I’m not a very good Canadian, whatever that might mean. I don’t really watch hockey; though I sometimes get caught up in the fever of the playoffs, I prefer the three-week commitment of the Tour de France, not to mention the scenery. I drink more imported than local beer. I’m tired of the snow after the first storm and I’m irked by what the veneer of multiculturalism allows us to ignore. On the other hand, I wake up to the CBC. I consume healthy quantities of maple syrup and I continue to read the Globe and Mail, such as it is after the unfortunate redesign that stripped out most of the content in favour of photo spreads featuring $100+ toques one can purchase at one’s local Holt Renfrew. So, although I don’t consider myself a particularly good Canadian, I am, perhaps, typical as far as Canadians go: content enough to live here, complain a bit, go to the doctor without fear of bankruptcy and paddle around in a canoe once a summer, though with dreams of relocating to California, if only for the avocados and temperate climate.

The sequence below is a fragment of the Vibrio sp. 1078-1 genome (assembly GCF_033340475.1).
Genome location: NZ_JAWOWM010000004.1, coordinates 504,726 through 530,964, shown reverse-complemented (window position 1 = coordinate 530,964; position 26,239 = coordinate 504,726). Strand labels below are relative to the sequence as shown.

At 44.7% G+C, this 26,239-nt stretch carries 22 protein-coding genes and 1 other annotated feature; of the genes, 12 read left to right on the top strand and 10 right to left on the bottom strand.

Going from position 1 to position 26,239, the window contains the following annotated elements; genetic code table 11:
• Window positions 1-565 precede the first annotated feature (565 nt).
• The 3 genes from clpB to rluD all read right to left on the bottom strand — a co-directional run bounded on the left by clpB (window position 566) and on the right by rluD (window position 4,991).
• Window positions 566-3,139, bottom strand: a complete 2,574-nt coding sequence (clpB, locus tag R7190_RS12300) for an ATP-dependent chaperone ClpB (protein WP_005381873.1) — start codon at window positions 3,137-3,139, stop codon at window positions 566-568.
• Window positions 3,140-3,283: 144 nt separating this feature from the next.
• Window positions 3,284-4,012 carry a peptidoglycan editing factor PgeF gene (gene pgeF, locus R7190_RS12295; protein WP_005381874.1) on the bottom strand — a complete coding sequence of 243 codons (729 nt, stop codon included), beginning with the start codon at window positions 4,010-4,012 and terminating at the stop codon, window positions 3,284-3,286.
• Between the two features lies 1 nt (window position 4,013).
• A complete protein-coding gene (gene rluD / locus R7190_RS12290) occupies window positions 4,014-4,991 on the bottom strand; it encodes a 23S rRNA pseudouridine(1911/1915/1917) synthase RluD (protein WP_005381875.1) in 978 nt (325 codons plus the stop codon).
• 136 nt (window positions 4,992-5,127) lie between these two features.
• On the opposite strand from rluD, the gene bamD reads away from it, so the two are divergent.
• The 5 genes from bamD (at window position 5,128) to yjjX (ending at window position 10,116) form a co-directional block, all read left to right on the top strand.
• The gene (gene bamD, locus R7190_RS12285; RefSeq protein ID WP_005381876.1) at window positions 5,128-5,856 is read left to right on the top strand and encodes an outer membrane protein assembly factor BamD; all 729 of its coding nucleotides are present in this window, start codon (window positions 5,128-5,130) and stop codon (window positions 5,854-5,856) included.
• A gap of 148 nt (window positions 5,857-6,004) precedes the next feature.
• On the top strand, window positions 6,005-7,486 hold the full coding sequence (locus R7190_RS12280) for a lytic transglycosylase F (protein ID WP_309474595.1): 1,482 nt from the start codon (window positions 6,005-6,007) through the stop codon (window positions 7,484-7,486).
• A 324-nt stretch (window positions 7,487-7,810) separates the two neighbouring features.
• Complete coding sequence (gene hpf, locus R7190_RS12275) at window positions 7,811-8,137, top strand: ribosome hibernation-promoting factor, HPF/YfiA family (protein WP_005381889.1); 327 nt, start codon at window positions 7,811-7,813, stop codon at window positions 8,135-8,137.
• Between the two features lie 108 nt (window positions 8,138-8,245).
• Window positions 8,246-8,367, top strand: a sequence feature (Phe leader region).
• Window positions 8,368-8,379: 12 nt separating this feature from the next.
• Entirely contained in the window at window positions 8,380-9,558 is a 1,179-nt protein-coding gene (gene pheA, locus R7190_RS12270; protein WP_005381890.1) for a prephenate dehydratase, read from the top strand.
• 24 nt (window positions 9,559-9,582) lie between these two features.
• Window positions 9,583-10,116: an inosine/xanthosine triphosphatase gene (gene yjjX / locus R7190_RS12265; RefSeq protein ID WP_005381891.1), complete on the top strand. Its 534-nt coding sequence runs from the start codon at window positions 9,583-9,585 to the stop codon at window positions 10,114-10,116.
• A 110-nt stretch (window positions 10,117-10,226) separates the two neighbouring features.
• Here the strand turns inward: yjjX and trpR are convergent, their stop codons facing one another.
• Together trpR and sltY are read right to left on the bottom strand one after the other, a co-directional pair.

Since my relation to this nation seems a sort of an accidental, if filial, love, rather than passionate affair, I’m surprised, kind of appalled, and yet, admittedly, totally primed, when I travel and find myself inevitably slipping into the role of Canadian. I enjoy telling people what’s different (weirder, better, worse) about Canada: ketchup chips!, it’s not illegal to deface the flag!, healthcare!, the LCBO!. Even I think this is obnoxious. How can I presume to know what anyone else’s national experience is like compared to mine? How can I pretend to know what Canadians think or feel, what Canada is like? I’m no authority, and yet, there I go, explaining Coffee Crisp, the draconian structure of the LCBO, our (who is this “we” of which I speak?) relationship to the British monarchy and the concept of First Nations. Why should anyone care?